A car bombing in a rebel-held northwestern town in Syria killed at least 12 people and wounded dozens on Monday, setting cars on fire and sending people running in panic, two activist groups said.

It said dozens of people were wounded by the explosion in the market of Darkoush, a small rebel-controlled town near the Turkish border, and some of them were taken into Turkey for treatment.

The car bomb went off at a market in the town of Darkoush in Idlib province, according to the Britain-based Syrian Observatory for Human Rights and the Local Coordination Committees (LCC).

The groups, which rely on a network of activists on the ground, differed on the number of those killed in Monday's bombing - which is often the case in the immediate aftermath of big attacks. The Observatory said 20 people died while the Committees said at least 12 were killed.

An amateur video posted on the LCC's Facebook page showed several cars on fire in a street full of debris. People are seen running in panic as smoke billows from the area, and several shops and apartment buildings appear heavily damaged in the blast. Another video shows men carrying two bodies and placing them in a blanket. The videos appeared genuine and corresponded to other AP reporting on the events depicted.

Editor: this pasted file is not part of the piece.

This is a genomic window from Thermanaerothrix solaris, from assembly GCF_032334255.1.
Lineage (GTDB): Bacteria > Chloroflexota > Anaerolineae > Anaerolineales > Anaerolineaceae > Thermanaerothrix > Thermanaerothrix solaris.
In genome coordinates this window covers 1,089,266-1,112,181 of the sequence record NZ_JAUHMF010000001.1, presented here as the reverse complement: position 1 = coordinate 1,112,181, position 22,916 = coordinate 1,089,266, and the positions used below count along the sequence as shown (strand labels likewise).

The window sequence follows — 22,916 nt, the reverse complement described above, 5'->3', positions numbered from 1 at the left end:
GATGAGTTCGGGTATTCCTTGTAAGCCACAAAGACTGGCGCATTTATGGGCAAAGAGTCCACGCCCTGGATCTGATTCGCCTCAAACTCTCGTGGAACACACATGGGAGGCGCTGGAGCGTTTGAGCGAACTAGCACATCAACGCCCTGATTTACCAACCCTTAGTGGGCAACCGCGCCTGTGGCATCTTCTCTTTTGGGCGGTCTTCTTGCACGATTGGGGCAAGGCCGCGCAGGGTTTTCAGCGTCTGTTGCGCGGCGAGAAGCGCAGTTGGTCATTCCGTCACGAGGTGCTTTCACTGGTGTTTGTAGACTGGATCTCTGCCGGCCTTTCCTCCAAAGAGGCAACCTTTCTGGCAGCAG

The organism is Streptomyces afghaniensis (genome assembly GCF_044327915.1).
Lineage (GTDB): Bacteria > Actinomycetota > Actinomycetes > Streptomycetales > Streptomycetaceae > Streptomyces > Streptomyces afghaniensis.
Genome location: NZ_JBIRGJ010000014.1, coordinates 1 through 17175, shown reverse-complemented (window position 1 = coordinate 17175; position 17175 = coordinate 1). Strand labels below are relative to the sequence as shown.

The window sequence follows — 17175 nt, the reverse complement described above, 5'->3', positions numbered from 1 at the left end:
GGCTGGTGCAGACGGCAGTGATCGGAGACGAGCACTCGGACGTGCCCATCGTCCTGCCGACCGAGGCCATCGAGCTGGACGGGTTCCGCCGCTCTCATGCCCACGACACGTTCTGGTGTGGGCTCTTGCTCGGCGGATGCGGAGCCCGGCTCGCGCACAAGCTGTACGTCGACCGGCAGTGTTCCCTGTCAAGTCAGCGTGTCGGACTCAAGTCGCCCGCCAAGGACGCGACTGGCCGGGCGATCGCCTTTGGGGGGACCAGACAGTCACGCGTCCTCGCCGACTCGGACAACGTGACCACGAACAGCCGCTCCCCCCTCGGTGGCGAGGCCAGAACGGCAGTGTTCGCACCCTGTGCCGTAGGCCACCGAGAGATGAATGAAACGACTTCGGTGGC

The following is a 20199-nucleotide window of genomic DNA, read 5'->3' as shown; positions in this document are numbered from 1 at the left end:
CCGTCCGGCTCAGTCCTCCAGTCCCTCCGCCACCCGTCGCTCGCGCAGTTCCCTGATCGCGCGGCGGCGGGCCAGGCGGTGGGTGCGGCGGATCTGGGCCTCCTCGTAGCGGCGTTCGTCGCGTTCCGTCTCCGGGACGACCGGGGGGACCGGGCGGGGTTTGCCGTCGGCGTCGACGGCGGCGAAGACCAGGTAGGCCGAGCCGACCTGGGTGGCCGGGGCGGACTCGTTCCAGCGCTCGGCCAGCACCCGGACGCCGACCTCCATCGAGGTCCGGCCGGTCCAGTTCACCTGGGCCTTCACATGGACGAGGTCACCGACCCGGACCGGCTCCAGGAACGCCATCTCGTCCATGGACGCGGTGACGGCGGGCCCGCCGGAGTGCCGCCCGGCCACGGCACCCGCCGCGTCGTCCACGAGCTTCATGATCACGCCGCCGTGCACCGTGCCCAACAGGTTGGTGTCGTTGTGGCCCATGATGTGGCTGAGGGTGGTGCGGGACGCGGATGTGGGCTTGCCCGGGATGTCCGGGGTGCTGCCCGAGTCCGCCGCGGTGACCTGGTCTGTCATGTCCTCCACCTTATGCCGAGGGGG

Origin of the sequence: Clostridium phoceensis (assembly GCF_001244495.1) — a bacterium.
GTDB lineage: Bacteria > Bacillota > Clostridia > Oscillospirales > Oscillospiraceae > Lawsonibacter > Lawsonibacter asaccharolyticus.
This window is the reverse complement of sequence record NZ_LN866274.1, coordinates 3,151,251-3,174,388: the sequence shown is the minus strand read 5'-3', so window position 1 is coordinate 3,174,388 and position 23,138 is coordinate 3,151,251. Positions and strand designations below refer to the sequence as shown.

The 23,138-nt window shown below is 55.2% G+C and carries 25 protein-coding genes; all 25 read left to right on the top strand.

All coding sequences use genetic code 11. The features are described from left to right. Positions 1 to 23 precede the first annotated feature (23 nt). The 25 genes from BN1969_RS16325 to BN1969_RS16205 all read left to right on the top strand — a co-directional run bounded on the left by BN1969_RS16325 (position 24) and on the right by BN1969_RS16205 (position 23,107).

Car bombs are becoming more common in Syria's civil war, now in its third year. The conflict has killed more than 100,000 people.

On Sunday, two car bombs exploded near the state TV building in Damascus. The SANA news agency said the TV's headquarters in Umayyad Square was damaged in the blast, but there was no word on casualties.

The Damascus attack came just hours after gunmen abducted six Red Cross workers and a Syrian Red Crescent volunteer after stopping their convoy early Sunday in northwestern Syria, a spokesman said, in the latest high-profile kidnapping in the country's civil war.

Much of the countryside in Idlib province, as well as the rest of northern Syria, has fallen over the past year into the hands of rebels, many of them Islamic extremists, and kidnappings have become rife, particularly of aid workers and foreign journalists.

In other developments, Syrian lost power Monday in several regions in the country's center as well as areas on the Mediterranean coast but there was no indication if the power cut was related to the conflict or result of sabotage.

SANA quoted Minister of Electricity Imad Khamis as saying that a malfunction at a power station had caused the outage. Khamis said maintenance work was underway and that power will gradually return in the coming hours.